Superhero Comic Books or Movies

  • Have your child choose a favorite superhero comic book or movie.

  • Ask your child to describe the superhero and their superpowers.

  • Have your child take on the superhero's powers and use those to get through the scary situation.


Have your child listen to soothing, relaxing, and meaningful music before a stressful situation, to calm themselves after a stressful situation, or at the end of the day to relax and help themselves get to sleep.

Glitter Jars

Fireflies and Mud Pies "How a Glitter Jar Can Help Kids Control Their Feelings" (www.firefliesandmudpies.com/glitter-timers)

STAR Breathing Charts

  • Coping Skills for Kids "Deep Breathing Exercises for Kids" (https://copingskillsforkids.com/deep-breathing-exercises-for-kids)

  • Conscious Discipline "Safe Place Breathing Icons" (https://consciousdiscipline.s3.amazonaws.com/Free-Resources/Printable-Posters-Tools-Activities/FREE-Printable-Safe_Place_Breathing_Icons.pdf)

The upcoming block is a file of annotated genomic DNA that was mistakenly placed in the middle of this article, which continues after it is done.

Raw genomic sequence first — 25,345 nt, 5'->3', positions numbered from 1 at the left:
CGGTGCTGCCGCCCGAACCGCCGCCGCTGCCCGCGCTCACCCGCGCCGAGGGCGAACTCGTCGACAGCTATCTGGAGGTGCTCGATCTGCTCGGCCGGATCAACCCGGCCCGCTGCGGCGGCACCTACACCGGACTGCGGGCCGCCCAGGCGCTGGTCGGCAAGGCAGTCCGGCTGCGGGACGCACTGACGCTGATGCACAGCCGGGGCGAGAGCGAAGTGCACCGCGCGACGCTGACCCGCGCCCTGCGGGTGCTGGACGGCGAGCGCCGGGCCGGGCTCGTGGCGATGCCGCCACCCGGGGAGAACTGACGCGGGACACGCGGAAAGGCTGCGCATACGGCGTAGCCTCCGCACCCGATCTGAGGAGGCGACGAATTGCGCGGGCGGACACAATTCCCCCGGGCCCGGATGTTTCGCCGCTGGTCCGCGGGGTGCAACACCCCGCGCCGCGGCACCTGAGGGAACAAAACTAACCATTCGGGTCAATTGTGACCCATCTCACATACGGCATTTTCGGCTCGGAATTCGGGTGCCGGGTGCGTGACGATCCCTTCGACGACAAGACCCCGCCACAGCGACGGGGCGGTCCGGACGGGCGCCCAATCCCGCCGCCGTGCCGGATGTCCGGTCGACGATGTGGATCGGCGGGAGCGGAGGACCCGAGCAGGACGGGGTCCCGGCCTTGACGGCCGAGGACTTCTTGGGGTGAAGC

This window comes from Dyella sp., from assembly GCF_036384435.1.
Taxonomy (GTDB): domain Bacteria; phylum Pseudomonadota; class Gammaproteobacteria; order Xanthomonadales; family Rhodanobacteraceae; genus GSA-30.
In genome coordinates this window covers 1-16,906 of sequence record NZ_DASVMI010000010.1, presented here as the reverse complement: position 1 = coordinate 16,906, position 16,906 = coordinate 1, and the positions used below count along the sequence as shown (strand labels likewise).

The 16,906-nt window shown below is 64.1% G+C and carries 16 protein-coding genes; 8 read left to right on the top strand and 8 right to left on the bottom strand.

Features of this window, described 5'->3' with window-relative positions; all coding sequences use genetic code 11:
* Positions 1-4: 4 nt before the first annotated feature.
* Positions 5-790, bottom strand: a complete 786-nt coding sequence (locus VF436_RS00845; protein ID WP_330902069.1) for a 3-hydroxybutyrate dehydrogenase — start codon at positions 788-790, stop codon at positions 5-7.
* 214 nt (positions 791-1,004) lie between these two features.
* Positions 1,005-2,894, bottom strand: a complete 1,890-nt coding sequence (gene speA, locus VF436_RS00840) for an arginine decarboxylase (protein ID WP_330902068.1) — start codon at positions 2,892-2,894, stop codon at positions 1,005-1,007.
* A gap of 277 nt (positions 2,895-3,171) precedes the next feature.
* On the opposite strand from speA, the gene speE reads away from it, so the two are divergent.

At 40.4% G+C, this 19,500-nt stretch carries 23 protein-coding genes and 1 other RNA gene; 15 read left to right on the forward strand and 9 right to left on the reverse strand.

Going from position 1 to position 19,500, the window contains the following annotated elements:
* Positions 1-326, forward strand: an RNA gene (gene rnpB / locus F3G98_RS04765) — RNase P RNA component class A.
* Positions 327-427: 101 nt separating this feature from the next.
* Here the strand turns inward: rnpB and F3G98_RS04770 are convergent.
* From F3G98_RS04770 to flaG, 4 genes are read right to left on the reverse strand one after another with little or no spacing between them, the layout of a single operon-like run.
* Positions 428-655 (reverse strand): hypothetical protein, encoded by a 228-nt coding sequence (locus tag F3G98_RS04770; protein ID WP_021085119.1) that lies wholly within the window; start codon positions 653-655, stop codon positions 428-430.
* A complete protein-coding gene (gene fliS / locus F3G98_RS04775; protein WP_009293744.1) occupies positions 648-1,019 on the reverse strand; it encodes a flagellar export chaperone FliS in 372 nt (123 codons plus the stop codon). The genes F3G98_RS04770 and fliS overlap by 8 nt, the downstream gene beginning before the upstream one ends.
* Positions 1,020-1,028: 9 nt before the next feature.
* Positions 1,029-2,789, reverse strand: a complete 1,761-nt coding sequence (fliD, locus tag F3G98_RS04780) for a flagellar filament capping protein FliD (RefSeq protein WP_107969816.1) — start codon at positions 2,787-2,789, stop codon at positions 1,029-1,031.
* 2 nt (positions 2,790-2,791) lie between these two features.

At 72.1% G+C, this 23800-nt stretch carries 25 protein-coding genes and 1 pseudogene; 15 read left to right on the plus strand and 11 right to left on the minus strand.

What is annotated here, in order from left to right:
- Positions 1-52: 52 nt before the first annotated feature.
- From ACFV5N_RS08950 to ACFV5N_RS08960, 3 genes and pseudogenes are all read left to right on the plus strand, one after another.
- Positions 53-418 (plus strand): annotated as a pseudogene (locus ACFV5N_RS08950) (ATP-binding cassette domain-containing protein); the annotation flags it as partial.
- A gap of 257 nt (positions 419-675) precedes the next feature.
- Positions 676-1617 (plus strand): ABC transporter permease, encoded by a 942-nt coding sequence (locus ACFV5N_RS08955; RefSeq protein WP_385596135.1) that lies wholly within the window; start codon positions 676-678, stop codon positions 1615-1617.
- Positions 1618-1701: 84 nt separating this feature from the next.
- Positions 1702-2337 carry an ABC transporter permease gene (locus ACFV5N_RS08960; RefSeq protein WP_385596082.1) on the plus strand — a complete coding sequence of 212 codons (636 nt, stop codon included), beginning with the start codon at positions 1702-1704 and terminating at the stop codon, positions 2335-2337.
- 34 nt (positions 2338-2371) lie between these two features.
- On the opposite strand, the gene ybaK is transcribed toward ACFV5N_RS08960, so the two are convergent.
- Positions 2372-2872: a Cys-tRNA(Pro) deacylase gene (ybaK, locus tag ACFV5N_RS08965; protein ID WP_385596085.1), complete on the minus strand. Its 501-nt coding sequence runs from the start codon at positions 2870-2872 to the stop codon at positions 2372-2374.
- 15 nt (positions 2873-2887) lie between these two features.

Gradual Exposure

Gradually increase your child's exposure to feared objects or activities, staying as calm and confident as possible yourself. If any step causes your child distress, coach your child to use a coping technique (above) that they have practiced.

  • Help your child imagine or talk about the feared object or activity or look at pictures.

  • Support your child to learn to tolerate a short exposure.

  • Encourage your child to tolerate a longer exposure in a group or with you or another coach.

  • Encourage your child to tolerate the feared activity alone (when appropriate) but with a chance to get help, if needed.

  • If anxiety is intolerable at any step, go back to a previous step.

  • Praise and celebrate success.

Share Special Time